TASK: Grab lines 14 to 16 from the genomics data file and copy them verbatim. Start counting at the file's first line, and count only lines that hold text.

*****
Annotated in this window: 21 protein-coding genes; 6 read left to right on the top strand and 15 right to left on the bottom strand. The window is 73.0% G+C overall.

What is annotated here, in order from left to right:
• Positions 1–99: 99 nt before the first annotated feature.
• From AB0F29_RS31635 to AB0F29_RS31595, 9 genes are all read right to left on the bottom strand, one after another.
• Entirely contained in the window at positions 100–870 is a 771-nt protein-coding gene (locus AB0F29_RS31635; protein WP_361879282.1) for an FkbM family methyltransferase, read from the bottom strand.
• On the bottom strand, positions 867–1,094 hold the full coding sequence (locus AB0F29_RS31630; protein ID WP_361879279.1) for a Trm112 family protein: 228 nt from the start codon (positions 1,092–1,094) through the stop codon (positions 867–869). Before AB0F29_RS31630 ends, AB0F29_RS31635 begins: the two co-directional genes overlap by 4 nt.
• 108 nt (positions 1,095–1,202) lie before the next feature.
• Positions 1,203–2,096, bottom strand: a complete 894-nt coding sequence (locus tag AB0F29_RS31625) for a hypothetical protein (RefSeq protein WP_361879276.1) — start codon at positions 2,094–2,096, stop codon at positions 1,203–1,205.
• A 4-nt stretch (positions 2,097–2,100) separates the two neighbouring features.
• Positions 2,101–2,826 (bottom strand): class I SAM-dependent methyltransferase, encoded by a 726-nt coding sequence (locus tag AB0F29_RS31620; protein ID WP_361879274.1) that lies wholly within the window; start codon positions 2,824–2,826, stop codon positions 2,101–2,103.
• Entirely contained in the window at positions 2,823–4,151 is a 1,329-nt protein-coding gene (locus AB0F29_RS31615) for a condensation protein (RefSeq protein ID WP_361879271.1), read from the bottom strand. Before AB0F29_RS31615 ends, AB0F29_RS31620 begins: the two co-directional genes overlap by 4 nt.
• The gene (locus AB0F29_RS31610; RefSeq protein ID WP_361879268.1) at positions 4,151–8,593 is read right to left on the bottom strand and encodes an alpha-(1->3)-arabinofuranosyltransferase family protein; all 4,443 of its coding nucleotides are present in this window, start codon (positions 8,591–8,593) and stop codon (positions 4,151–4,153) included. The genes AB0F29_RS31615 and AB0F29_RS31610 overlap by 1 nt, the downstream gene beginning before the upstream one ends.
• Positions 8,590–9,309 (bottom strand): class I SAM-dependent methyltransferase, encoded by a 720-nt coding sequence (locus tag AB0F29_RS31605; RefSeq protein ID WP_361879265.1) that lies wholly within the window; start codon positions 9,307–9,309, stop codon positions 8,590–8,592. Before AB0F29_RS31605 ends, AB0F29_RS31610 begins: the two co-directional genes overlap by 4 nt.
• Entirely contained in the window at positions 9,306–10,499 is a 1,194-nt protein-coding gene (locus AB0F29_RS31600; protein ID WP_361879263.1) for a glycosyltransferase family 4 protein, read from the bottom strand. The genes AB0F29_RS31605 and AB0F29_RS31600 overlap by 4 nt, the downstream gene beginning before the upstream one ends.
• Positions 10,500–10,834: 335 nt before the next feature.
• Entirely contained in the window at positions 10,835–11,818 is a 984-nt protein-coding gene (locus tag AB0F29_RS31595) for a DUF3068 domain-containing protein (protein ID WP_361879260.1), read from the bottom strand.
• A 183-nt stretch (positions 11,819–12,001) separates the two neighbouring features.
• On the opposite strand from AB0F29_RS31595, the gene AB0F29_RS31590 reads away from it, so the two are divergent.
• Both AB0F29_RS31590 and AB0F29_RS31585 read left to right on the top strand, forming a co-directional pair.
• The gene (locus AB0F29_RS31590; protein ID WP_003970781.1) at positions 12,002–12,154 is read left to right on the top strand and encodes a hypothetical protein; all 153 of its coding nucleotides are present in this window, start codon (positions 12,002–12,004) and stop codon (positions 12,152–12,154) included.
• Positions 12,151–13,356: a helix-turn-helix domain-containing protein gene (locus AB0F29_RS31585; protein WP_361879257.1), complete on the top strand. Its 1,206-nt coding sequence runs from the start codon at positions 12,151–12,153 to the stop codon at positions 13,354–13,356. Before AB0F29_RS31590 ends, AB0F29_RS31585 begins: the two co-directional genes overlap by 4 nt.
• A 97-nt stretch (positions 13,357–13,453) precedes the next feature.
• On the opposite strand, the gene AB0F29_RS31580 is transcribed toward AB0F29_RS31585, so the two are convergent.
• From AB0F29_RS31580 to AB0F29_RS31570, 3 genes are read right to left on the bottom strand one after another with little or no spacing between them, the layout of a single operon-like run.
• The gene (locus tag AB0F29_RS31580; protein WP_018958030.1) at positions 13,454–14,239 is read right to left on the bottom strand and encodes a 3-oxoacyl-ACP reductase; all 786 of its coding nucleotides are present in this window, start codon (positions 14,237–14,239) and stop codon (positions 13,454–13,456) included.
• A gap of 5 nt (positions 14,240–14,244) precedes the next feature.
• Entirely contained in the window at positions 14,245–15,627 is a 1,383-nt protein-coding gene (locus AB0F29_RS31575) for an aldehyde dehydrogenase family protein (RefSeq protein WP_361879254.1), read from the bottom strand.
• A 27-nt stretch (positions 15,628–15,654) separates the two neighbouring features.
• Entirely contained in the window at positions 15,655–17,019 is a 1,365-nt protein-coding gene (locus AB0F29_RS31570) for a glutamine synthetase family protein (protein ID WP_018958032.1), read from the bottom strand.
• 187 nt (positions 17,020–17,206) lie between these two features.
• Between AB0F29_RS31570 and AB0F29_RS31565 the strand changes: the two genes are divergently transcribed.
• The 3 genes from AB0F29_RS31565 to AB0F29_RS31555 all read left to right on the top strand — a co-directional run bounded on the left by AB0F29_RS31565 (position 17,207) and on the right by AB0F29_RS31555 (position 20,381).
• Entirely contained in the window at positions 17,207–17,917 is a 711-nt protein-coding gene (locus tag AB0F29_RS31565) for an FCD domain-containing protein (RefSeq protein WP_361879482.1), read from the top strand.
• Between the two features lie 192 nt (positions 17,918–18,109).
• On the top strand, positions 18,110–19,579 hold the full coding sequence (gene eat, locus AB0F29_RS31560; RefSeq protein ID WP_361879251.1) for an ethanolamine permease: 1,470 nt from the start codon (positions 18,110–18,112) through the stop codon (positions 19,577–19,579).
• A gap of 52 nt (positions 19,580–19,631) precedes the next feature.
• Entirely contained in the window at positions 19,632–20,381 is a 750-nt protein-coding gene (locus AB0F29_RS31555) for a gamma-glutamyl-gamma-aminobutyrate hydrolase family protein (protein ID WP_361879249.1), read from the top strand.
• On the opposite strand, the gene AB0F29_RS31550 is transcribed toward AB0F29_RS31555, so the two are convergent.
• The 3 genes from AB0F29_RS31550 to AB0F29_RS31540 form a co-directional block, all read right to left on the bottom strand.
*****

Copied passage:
• Entirely contained in the window at positions 9,306–10,499 is a 1,194-nt protein-coding gene (locus AB0F29_RS31600; protein ID WP_361879263.1) for a glycosyltransferase family 4 protein, read from the bottom strand. The genes AB0F29_RS31605 and AB0F29_RS31600 overlap by 4 nt, the downstream gene beginning before the upstream one ends.
• Positions 10,500–10,834: 335 nt before the next feature.
• Entirely contained in the window at positions 10,835–11,818 is a 984-nt protein-coding gene (locus tag AB0F29_RS31595) for a DUF3068 domain-containing protein (protein ID WP_361879260.1), read from the bottom strand.